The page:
PANAMA CITY — Tom P. Haney Technical Center hosted veterans of all branches for their seventh annual luncheon on Friday.

The smell of food wafted through the room packed full of veterans sharing stories.

Haney currently has 36 students and 10 staff members who are veterans. One of those students is a 10th-generation military member.

Ellen Ranow served in the Army for 12 years.

"There’s a lot of camaraderie and a little rivalry from the branches, which is typical," Ranow said. "They always take really good care of the vets."

Bay County Superintendent Bill Husfelt was in attendance along with Col. Brian Laidlaw, commander of the 325th Fighter Wing at Tyndall Air Force Base, and Commander Kevin Christenson, commanding officer of Naval Support Activity Panama City.

Before the vets could dive into their food, Haney played the service anthems of all branches. They encouraged the vets to stand up and sing along when their anthem played.

A common theme of the luncheon was the appreciation of Haney for constantly hosting this event every year.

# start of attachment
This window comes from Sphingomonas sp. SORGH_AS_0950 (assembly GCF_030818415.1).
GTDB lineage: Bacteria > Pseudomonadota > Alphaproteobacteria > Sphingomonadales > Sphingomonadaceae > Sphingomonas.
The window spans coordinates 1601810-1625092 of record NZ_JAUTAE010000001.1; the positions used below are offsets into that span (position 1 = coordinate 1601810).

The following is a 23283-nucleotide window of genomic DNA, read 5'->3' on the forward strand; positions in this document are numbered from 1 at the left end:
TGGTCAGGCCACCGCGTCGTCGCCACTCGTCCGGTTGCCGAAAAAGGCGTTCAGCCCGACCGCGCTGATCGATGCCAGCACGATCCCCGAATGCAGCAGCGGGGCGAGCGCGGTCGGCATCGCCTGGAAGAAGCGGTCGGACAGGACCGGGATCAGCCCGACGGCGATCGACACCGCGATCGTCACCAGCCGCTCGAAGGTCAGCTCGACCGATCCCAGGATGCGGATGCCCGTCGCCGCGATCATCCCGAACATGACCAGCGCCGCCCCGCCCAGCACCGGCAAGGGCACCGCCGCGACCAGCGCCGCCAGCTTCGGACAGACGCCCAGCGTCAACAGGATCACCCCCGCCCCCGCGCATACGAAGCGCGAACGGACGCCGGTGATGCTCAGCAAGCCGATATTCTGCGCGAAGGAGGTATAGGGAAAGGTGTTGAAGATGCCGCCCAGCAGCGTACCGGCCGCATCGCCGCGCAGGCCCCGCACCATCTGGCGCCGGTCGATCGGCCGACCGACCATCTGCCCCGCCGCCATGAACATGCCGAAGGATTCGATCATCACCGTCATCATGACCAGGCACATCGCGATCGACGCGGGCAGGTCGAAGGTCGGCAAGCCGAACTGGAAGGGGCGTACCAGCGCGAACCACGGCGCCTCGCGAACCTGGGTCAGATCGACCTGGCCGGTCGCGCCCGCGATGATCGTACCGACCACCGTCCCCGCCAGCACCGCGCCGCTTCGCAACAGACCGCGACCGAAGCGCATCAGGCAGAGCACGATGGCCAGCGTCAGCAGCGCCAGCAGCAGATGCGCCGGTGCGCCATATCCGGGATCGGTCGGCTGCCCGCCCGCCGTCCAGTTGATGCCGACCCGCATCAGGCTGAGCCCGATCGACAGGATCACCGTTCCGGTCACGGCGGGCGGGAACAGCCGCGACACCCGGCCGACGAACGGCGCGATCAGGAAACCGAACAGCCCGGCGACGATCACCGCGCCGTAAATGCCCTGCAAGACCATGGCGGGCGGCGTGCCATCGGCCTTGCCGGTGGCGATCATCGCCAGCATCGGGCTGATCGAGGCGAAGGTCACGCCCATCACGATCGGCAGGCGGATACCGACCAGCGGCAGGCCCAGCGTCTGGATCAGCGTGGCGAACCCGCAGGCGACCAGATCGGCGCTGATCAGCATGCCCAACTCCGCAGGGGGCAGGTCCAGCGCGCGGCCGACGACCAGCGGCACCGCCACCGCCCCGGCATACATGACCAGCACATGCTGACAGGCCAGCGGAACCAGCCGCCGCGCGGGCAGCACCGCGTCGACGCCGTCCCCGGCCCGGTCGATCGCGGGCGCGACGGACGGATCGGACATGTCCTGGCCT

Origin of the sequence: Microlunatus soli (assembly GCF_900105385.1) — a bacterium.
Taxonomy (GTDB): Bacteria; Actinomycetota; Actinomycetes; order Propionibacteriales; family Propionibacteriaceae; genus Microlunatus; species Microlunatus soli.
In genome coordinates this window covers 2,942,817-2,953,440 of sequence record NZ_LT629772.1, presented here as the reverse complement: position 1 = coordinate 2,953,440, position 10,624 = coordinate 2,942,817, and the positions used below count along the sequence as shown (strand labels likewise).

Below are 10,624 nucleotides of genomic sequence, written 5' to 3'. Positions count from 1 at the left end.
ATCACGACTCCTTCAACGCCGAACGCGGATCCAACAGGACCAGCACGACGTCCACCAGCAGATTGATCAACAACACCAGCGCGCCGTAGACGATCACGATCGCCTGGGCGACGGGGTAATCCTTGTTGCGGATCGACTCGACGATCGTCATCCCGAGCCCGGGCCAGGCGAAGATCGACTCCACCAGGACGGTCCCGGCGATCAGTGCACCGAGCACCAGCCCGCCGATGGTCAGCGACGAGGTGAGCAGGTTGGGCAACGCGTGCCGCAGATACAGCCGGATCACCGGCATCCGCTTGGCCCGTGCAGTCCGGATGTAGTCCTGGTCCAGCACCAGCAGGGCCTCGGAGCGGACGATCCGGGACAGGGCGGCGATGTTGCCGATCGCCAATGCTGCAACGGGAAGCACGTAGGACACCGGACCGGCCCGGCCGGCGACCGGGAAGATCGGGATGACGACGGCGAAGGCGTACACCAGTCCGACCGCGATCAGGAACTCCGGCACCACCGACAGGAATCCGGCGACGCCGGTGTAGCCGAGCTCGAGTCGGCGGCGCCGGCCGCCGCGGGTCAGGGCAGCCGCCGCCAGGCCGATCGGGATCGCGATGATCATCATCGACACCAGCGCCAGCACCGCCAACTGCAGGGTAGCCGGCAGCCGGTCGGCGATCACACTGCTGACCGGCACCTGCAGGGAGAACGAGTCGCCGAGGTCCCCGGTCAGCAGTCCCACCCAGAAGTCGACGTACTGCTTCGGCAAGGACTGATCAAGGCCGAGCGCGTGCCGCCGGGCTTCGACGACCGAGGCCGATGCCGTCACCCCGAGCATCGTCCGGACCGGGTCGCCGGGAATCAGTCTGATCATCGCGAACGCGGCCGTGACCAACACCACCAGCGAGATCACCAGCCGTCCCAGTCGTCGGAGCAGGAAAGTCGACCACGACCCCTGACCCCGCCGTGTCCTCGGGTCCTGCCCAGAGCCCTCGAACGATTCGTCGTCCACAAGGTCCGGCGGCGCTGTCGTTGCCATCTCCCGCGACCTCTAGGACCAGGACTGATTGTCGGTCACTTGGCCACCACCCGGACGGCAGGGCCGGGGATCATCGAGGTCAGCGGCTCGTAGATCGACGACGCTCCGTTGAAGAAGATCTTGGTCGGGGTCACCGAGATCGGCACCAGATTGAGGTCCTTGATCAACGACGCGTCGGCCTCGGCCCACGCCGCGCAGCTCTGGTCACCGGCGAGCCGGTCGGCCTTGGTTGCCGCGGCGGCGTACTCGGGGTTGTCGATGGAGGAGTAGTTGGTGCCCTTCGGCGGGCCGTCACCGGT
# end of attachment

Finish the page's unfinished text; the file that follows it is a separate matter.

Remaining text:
"It means a lot that they take the effort to plan this every year," said Haney student Rayce Boyd.

Haney started doing the annual luncheon for veterans because such a large number of their students and staff members were veterans.

"I think this is just another example of why both current military and veterans love this area so much, because of places like Haney," Laidlaw said. "It’s just another example of what makes this entire area such a great place to serve."

Emotions were high when some veterans discussed their stories with one another. Haney even included a missing man table that honors POWs and MIAs.

"We try to be very respectful because we know their time in the military was so meaningful," said Media Specialist Suzanne Vann. "We ask them to be here so we can celebrate what they’ve done."

Even though painful memories from their time in service can be triggered, veterans seemed to appreciate the chance to reflect on it and share.

"When you do take the time at events like this to really pause, for a lot of people it’s the first time you’ve thought about those things in a really long time," Laidlaw said. "It shows how strongly they felt about their service, how impactful their time was in the military and, hopefully, there’s pride in what they’ve done and accomplished."